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Kem Sokha seeking way forward

Deputy leader of the Cambodia National Rescue Party, Kem Sokha, peers out a window at his house in Phnom Penh on Saturday during an interview with the Post.
Deputy leader of the Cambodia National Rescue Party, Kem Sokha, peers out a window at his house in Phnom Penh on Saturday during an interview with the Post. Victoria Mørck Madsen

Kem Sokha seeking way forward

For Kem Sokha, it’s a familiar situation.

With Cambodia National Rescue Party president Sam Rainsy having entered his third stint of self-imposed exile in Europe to avoid charges widely seen as politically motivated, the second-in-command has assumed the acting leadership.

However, this time Sokha finds himself in a bit of a tricky spot – taking over leadership of party operations and representing it in negotiations at a time of heightened tensions, while taking care not to sideline Rainsy, a scenario that could play right into the hands of Prime Minister Hun Sen.

In a discursive interview at his residence on the weekend, Sokha stopped short of explicitly saying that Rainsy should return, but acknowledged that “supporters would feel invigorated if their leaders took risks”.

“It’s something I’ve told supporters myself, if we don’t take risks there will be no change,” he continued, adding that the move also made sense in practical terms. “It is common sense that it’s better to have more people than to be by yourself.”

Once again, Sokha is left to lead the day-to-day grunt work of managing the party on the domestic front and has become the acting head of the opposition’s parliamentary minority group.

“That is why I had a meeting with Sar Kheng, because he’s supposed to meet with the minority leader,” he said, referring to a cross-party meeting on December 10.

Sokha said he had pushed Kheng on four points at their meeting, including reviewing the draft trade union law, and releasing the 14 CNRP prisoners held over anti-government protests in 2014, a matter he said was still in the government’s hands.

In negotiations, however, Sokha said he prefers “an official relationship”, unlike Rainsy’s more personal style, embodied by his dinner-table selfie with Hun Sen.

But Sokha – whose Human Rights Party merged with the Sam Rainsy Party in 2012 to create the CNRP – maintained that he’s in constant communication with his party boss, and that their relationship is solid.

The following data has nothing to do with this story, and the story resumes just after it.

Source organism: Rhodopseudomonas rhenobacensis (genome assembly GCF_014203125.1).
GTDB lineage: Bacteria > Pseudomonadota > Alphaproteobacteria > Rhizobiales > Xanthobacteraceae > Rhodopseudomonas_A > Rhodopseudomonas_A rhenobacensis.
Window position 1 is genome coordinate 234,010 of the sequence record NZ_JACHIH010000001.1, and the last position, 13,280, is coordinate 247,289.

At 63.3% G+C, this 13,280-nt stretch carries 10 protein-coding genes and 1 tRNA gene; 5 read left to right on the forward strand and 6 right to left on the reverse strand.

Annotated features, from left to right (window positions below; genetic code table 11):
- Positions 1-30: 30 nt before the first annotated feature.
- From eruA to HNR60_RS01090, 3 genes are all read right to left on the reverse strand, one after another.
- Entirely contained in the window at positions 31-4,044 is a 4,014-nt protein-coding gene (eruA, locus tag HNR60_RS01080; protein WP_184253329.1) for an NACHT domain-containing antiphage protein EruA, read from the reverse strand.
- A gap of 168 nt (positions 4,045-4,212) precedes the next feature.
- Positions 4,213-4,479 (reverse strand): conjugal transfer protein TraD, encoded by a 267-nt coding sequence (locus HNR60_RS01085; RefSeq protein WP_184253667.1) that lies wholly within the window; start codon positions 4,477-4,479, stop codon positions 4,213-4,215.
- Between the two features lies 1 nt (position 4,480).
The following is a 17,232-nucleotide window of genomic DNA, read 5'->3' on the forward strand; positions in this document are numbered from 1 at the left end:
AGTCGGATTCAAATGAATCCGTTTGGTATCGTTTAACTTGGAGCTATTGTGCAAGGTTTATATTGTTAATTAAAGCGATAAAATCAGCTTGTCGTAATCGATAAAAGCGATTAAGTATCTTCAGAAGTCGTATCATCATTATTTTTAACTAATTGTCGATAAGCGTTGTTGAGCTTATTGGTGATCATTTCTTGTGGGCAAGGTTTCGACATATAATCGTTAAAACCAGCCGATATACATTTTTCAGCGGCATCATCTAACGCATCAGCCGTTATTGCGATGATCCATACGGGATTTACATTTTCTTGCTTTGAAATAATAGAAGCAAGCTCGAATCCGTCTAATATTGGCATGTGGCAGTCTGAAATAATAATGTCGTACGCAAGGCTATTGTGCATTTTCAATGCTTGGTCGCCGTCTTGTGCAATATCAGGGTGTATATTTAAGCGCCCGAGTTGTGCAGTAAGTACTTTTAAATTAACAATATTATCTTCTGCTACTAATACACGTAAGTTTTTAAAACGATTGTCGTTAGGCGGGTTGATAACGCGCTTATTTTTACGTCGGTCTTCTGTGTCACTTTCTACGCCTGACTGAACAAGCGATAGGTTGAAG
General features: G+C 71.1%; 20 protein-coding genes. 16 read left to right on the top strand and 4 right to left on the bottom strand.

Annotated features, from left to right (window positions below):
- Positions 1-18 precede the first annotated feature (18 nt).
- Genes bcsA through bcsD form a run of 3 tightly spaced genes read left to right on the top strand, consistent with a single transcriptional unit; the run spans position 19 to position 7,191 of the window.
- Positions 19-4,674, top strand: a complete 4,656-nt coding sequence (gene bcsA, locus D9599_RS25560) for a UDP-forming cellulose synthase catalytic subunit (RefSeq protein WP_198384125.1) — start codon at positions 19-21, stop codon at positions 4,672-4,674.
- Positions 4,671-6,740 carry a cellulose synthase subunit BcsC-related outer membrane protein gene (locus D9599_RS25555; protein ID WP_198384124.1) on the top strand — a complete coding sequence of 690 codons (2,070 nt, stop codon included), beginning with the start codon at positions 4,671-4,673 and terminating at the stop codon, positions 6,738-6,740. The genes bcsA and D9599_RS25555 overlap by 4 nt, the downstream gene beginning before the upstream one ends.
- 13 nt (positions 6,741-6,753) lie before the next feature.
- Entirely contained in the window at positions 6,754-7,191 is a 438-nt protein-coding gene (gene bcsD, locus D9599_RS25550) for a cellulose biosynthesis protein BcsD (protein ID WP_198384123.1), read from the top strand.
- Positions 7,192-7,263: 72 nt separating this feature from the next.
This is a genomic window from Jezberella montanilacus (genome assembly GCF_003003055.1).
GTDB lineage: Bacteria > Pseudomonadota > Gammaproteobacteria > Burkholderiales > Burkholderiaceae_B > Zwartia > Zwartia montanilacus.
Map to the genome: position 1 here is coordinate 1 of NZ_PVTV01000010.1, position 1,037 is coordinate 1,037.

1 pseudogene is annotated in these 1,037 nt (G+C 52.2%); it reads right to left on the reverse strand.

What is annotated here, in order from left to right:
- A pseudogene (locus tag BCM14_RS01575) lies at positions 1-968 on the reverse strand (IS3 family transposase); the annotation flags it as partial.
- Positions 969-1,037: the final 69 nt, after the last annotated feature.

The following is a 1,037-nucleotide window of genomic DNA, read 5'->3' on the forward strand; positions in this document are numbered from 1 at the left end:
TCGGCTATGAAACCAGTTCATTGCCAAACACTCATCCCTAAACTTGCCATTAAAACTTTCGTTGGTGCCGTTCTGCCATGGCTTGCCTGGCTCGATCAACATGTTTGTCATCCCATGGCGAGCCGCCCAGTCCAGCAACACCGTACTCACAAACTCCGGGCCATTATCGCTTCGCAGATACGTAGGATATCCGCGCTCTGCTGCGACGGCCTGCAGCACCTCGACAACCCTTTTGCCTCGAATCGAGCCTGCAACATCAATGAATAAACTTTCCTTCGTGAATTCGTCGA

“This is not the first time [Rainsy has been abroad] . . . It was just me here alone right immediately after the CNRP was created for a year, he was only here for one week before the election,” he said.

“Right now, I’m making sure all the mechanisms of the CNRP are working so it’s not just a one-man party.”

Sokha also said he was on guard against Hun Sen’s long-used divide-and-conquer strategy, and denied that the premier had made personal entreaties to him to take over the reins.

“I know these people really well, for over 30 years, definitely that’s their way of doing things. Even now they are trying to find different ways of talking to different people within the CNRP who would be more receptive to their sweet talk,” he said, while declining to talk specifics.

Sokha said he knew the stakes had been raised when his home was besieged by a stone-throwing mob on October 26. The night before, Hun Sen, speaking from France, had foreshadowed a pro-government rally at the National Assembly that would ultimately see Sokha removed as the parliament’s first vice president.

“They know verbal threats alone will not discourage me from doing anything. They have also imprisoned me, and they know that did not change anything; I still came back strong.”

But rather than simply surviving, Sokha said, in order to move forward, the party must strengthen its structure at the local level and focus on policy if it wants to capitalise on its surprise surge at the 2013 election, where it claimed 55 of the 123 National Assembly seats.

The party, Sokha insisted, is shifting away from political attacks and personal insults, to creating policies developed by 10 new working groups aided by experts.

He added that it was unfair to say the party had largely focused on anti-Vietnamese sentiment, maintaining that “Since 2012, I have been talking policy ideas centring around five human rights – the right to education, housing, food, heath care and jobs.”

Asked whether he still stood by perhaps his most infamous comments on Vietnam – when he suggested a Vietnamese conspiracy was behind the deadly 2010 Koh Pich stampede – he was evasive, saying “many issues” need “independent investigation”.

At the same time, Sokha also has to grapple with the tension of campaigning for election while avoiding the backlash that comes from threatening the positions of those at the top, a strategy political analyst Ou Virak said had merit.

“Kem Sokha needs to tread the water carefully,” he said. “He needs to get the CPP to understand that [the CNRP] are not going to get into bed, that they’re going to play a constructive opposition role, which means they’re going to challenge the ruling party on policy rather than personal attacks and linking the CPP, and particularly Hun Sen, to Vietnam.”

Even so, Sokha said his party wasn’t about to start pretending like it isn’t out to win the next election.

“We need to talk more about [leadership change] so they can get used to it; not personal insults but constructive criticisms . . . We will continue to say that we will win and that we will change, but we explain to the CPP that it’s normal and there’s nothing to fear.”

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